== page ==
As a veteran of numerous national, state and local campaigns, I can tell you that each race and each campaign has its own life cycle. The 2012 presidential contest is no exception. As polls tighten, and especially since Mitt Romney’s decisive performance in the first debate, Team Obama and the president himself are showing signs of what I term a campaign’s “death rattle.”
GOP contender Rick Santorum withdrew from this year’s Republican primary within three days of my declaration that his campaign was in the final stages of “death rattle.” The phenomenon has three distinct stages.
In Stage One Death Rattle, the candidate veers sharply off-message, seemingly desperate to change the subject. Santorum, for instance, unsuccessfully tried to capitalize on Romney adviser Eric Fehrnstrom’s ill-advised “Etch-a-Sketch” comment. Santorum began showing up at rallies with a pink Etch-a-Sketch to accentuate the point and worked lame references to it into his stump speech. It became gimmicky and unbecoming a presidential candidate. Obama’s Stage One came shortly after the first debate with Romney, with childish comments about Big Bird and other Muppets running for the border, gimmicky terms like “Romnesia” and other memes unbecoming his office. These sorts of antics rarely work.
In Stage Two Death Rattle, where I see the Obama campaign today, the campaign staff becomes increasingly frustrated, and the candidate finds it difficult not to lash out through actions or words. One symptom is public profanity. Santorum’s Stage Two moment came in an argument with New York Times reporter Jeff Zeleny over something Santorum had said in a speech. The former Pennsylvania senator was confrontational and suggested that Zeleny’s request for clarification and anything he might write about the issue were “bullshit.” Likewise, in a recent interview with Rolling Stone magazine, Obama referred to Romney as a “bullshitter.” By most accounts, Obama harbors a deeply personal animosity toward Romney but had successfully managed it in their encounters and with the press. That changed with the Rolling Stone interview.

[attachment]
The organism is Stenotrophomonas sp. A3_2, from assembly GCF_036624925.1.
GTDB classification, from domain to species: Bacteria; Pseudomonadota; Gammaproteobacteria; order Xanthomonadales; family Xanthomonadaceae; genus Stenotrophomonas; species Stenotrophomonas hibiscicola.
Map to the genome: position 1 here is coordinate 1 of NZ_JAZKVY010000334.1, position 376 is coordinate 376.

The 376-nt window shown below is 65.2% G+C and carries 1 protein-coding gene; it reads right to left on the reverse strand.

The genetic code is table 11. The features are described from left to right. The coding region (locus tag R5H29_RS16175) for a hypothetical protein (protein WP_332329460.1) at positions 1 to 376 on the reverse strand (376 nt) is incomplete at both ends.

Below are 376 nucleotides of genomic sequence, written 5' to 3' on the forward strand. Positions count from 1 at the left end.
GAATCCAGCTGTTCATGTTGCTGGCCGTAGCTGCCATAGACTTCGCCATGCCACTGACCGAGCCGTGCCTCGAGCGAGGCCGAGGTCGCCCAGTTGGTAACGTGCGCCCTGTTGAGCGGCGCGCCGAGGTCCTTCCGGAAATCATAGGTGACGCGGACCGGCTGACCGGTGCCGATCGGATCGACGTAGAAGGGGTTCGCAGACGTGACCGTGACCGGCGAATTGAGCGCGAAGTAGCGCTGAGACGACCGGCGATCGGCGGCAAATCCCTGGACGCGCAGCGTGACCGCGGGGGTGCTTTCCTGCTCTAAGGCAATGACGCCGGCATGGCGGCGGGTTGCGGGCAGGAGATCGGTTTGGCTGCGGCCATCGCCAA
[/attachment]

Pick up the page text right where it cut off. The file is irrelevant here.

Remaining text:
In Stage Three Death Rattle, the candidate’s negativity toward his opponent permeates his speeches and completely overtakes his vision and messaging. His speeches grow shrill and his campaign staff and volunteers become demoralized. At this point, Santorum withdrew. Obama isn’t here yet, but he’s perilously close. New York Times columnist Ross Douthat recently wrote of an “aura of defeat” beginning to take hold within Team Obama. Maybe. But by any reasonable measure, the race remains very close.
Make no mistake about it, Team Obama and its leadership are rattled. History has shown that unseating an incumbent president is a daunting task. It is clear that Team Obama felt that the immense personal popularity of the president, unrelenting attacks on Romney and the power of incumbency would be sufficient to carry President Obama to a second term. The polls suggest otherwise.
In a few days, the jury — we the American people — will render a verdict on President Obama. A lot can happen in the next few days. Foreign affairs and questions about what happened at our consulate in Benghazi loom large for the president. Even an act of nature, Hurricane Sandy, could have a role in how it all unfolds.
We are living in challenging times, with the election of our lifetime at hand. It will be interesting to watch the final chapter in the life cycle of the 2012 presidential election and any symptoms of a campaign’s death rattle that may or may not come. Stay tuned.
N. Scott Jones is a contributing columnist at The Daily Caller, a Dallas-based, nationally recognized expert in public relations and public affairs, and a weekly radio commentator on “The Gary Snyder Show.” He has served as staff, an appointee or adviser to three U.S. presidents and two Texas governors.